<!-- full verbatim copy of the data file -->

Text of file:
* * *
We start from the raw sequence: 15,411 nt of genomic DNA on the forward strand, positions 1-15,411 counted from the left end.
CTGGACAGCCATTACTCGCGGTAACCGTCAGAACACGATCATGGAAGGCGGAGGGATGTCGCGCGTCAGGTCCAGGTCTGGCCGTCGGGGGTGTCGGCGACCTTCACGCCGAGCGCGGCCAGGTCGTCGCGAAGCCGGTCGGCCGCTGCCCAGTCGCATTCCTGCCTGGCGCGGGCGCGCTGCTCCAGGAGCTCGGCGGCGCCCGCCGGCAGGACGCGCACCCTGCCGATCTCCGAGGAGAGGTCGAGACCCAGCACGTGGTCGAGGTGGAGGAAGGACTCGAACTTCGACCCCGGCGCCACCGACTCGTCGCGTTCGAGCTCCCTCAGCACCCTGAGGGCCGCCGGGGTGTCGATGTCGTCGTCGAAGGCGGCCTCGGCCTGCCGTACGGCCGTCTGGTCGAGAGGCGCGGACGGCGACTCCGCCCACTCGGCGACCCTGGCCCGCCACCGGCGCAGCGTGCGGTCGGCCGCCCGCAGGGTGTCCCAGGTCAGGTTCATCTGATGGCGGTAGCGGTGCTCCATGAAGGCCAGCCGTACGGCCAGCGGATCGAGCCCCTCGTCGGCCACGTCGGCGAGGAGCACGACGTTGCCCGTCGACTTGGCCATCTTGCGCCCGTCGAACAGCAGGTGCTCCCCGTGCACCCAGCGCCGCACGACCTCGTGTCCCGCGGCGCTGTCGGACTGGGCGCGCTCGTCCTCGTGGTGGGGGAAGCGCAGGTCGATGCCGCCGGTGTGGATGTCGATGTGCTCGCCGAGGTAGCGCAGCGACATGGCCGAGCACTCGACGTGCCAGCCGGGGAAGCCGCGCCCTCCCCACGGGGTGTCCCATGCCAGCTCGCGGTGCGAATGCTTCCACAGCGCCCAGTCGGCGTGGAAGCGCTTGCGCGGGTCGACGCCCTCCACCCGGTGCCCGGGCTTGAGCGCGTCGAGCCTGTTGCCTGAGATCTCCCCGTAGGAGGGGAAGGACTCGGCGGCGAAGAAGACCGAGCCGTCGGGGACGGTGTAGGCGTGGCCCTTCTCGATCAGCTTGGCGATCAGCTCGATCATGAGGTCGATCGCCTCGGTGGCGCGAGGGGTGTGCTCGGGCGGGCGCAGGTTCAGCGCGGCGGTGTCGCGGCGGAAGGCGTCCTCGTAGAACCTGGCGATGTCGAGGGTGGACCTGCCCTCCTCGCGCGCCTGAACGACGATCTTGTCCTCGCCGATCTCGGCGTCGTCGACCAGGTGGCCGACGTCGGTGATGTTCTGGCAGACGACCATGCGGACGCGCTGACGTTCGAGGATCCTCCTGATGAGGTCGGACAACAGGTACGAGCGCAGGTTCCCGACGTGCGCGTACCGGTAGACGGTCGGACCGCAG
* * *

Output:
We start from the raw sequence: 15,411 nt of genomic DNA on the forward strand, positions 1-15,411 counted from the left end.
CTGGACAGCCATTACTCGCGGTAACCGTCAGAACACGATCATGGAAGGCGGAGGGATGTCGCGCGTCAGGTCCAGGTCTGGCCGTCGGGGGTGTCGGCGACCTTCACGCCGAGCGCGGCCAGGTCGTCGCGAAGCCGGTCGGCCGCTGCCCAGTCGCATTCCTGCCTGGCGCGGGCGCGCTGCTCCAGGAGCTCGGCGGCGCCCGCCGGCAGGACGCGCACCCTGCCGATCTCCGAGGAGAGGTCGAGACCCAGCACGTGGTCGAGGTGGAGGAAGGACTCGAACTTCGACCCCGGCGCCACCGACTCGTCGCGTTCGAGCTCCCTCAGCACCCTGAGGGCCGCCGGGGTGTCGATGTCGTCGTCGAAGGCGGCCTCGGCCTGCCGTACGGCCGTCTGGTCGAGAGGCGCGGACGGCGACTCCGCCCACTCGGCGACCCTGGCCCGCCACCGGCGCAGCGTGCGGTCGGCCGCCCGCAGGGTGTCCCAGGTCAGGTTCATCTGATGGCGGTAGCGGTGCTCCATGAAGGCCAGCCGTACGGCCAGCGGATCGAGCCCCTCGTCGGCCACGTCGGCGAGGAGCACGACGTTGCCCGTCGACTTGGCCATCTTGCGCCCGTCGAACAGCAGGTGCTCCCCGTGCACCCAGCGCCGCACGACCTCGTGTCCCGCGGCGCTGTCGGACTGGGCGCGCTCGTCCTCGTGGTGGGGGAAGCGCAGGTCGATGCCGCCGGTGTGGATGTCGATGTGCTCGCCGAGGTAGCGCAGCGACATGGCCGAGCACTCGACGTGCCAGCCGGGGAAGCCGCGCCCTCCCCACGGGGTGTCCCATGCCAGCTCGCGGTGCGAATGCTTCCACAGCGCCCAGTCGGCGTGGAAGCGCTTGCGCGGGTCGACGCCCTCCACCCGGTGCCCGGGCTTGAGCGCGTCGAGCCTGTTGCCTGAGATCTCCCCGTAGGAGGGGAAGGACTCGGCGGCGAAGAAGACCGAGCCGTCGGGGACGGTGTAGGCGTGGCCCTTCTCGATCAGCTTGGCGATCAGCTCGATCATGAGGTCGATCGCCTCGGTGGCGCGAGGGGTGTGCTCGGGCGGGCGCAGGTTCAGCGCGGCGGTGTCGCGGCGGAAGGCGTCCTCGTAGAACCTGGCGATGTCGAGGGTGGACCTGCCCTCCTCGCGCGCCTGAACGACGATCTTGTCCTCGCCGATCTCGGCGTCGTCGACCAGGTGGCCGACGTCGGTGATGTTCTGGCAGACGACCATGCGGACGCGCTGACGTTCGAGGATCCTCCTGATGAGGTCGGACAACAGGTACGAGCGCAGGTTCCCGACGTGCGCGTACCGGTAGACGGTCGGACCGCAG